The late pop star George Michael cultivated a public image as a glitzy showman, but in the wake of his unexpected Christmas Day death there’s evidence to suggest the Wham! singer was a good deal more humble and philanthropic than he let on.
Yesterday, Washington Post columnist Catherine Rampell tweeted a picture of a letter from Rat pack crooner Frank Sinatra to Michael written in September 1990. In it, Sinatra was responding to a Los Angeles Times interview in which Michael complained of the strain that his rising celebrity was placing on his personal life. He admitted to being “miserable” because of his stardom, and that his career had become “much harder to control” than he had expected it would be. Sinatra discouraged the rising star from this sort of pessimism, telling him to “loosen up.” The Chairman put it in his imitable way: “You’re top dog on the top rung of a tall ladder called Stardom, which in Latin means thanks-to-the-fans who were there when it was lonely.”
Since the fateful missive Michael seemed more confident in his persona, no doubt encouraged to put aside his personal hang-ups in service of the millions of fans who looked to him for a positive presence in their lives.
Even more interestingly, there’s now some stories coming to light about the singer’s anonymous charitable activities during his lifetime, including longstanding patronage of several British charities. Apparently he donated heavily to groups like the Terrence Higgins Trust (which is devoted to AIDS research), Macmillan Cancer Support, and Childline—an organization that provides support to depressed or distressed teens. Childline’s founder Esther Rantzen told the Associated Press that Michael donated royalties from his popular 1996 song “Jesus to A Child” to the charity, as well donating many millions to the group over the years, always with the expressed intention that they not publicize his giving. A British DJ revealed that every year Michael would call in at 3:30 pm on Easter to donate more than $100,000 to an annual children’s charity drive. When a contestant on ‘Deal of No Deal’ revealed that she needed 15,000 GBP for an IVF treatment, Michael called the show’s executive producer the next day and secretly donated the money. He also showed generosity to the small village in north London where he was born, buying them a Christmas tree and pitching in at the local shelter.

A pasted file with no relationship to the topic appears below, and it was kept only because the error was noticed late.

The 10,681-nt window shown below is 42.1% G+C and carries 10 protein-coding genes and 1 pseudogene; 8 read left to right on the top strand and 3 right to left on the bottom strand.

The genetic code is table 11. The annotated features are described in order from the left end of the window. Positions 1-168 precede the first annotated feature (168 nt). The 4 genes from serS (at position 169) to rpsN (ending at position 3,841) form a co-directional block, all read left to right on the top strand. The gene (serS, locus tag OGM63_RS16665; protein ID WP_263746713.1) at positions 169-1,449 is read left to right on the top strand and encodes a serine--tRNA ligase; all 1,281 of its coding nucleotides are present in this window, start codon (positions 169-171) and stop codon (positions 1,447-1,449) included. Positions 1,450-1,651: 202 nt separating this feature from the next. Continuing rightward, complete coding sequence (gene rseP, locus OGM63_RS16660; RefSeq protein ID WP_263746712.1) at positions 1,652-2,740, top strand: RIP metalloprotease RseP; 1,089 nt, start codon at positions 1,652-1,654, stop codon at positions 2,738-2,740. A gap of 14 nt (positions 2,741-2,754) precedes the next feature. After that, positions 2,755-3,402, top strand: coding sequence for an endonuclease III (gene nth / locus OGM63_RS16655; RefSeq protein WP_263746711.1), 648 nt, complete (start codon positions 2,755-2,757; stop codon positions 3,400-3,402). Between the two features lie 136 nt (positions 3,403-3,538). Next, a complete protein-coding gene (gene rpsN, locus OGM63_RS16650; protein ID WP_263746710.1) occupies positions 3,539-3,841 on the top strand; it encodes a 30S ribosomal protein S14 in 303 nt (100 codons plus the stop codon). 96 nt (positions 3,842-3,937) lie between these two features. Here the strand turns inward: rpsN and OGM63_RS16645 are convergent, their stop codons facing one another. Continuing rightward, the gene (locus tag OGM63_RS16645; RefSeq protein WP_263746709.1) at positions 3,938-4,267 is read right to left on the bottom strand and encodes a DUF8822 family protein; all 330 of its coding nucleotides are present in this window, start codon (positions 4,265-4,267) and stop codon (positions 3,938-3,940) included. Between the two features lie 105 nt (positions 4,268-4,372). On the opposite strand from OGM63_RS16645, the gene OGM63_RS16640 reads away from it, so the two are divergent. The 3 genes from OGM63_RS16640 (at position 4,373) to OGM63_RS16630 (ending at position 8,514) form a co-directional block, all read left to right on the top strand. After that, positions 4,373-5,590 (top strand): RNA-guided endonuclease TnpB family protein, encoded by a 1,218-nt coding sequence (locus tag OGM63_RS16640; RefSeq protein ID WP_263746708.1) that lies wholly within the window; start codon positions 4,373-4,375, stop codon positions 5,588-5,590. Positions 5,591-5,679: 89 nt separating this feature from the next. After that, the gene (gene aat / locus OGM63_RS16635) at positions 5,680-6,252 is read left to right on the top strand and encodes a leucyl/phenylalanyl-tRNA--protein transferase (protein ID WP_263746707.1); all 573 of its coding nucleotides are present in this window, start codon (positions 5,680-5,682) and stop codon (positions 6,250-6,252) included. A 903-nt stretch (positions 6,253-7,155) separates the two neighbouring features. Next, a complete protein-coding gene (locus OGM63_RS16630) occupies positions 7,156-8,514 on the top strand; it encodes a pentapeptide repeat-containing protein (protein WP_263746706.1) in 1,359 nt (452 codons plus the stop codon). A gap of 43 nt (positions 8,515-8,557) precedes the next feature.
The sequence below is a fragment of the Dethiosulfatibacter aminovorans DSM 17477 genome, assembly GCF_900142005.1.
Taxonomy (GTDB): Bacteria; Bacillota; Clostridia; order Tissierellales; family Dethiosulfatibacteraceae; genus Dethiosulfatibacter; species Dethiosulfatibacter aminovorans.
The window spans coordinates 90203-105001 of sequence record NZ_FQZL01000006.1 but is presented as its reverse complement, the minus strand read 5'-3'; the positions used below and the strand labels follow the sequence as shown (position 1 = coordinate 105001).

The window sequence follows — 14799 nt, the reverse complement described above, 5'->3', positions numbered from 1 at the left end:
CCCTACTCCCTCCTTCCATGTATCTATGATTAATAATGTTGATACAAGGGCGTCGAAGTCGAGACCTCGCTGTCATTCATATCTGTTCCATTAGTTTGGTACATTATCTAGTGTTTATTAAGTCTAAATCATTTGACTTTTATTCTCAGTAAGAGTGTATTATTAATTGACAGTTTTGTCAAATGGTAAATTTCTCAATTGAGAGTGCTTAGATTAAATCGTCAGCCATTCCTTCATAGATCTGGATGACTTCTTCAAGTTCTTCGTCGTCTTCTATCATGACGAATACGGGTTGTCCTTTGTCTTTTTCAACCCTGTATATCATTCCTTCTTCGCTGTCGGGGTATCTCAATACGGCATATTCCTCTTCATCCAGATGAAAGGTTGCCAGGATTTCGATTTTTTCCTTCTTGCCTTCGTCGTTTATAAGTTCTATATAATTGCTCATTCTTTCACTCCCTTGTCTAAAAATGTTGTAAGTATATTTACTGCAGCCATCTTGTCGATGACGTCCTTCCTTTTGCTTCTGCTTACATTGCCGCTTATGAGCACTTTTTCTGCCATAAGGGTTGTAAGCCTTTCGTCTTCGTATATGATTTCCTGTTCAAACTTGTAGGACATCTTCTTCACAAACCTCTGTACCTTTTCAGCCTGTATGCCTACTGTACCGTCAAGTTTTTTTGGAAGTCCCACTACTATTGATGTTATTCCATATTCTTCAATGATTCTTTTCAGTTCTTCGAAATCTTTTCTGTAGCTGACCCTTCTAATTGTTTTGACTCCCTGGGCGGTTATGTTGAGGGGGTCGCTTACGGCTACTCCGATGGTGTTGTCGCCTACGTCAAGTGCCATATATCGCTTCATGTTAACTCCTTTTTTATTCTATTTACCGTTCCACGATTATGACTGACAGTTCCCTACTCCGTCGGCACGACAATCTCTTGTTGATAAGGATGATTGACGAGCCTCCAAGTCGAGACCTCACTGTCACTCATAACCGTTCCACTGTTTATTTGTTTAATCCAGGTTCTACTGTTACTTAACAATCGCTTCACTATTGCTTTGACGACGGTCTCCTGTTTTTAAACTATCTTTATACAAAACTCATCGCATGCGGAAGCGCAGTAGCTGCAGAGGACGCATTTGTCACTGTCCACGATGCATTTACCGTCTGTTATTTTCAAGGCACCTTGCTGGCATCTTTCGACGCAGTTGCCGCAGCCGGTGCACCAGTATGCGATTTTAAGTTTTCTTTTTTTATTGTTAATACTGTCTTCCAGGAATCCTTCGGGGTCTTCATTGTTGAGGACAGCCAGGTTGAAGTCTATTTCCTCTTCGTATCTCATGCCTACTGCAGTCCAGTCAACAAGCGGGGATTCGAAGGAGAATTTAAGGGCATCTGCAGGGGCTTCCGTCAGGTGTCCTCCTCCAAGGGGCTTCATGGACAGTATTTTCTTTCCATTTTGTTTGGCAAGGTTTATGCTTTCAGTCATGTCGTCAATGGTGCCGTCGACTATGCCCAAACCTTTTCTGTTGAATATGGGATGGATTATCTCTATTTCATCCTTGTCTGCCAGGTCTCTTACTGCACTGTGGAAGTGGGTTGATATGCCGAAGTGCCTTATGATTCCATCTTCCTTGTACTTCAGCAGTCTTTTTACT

I’ve written here before about the quiet, largely anonymous giving history of celebrities like Bob Dylan, especially noteworthy when compared to the flashy, well-publicized donations of mega-rich like the Gateses and Warren Buffet. In Michael we have just the latest example of a global superstar taking the low-key approach to charity.
Photo credit: TimWales via Visual hunt / CC BY-NC-SA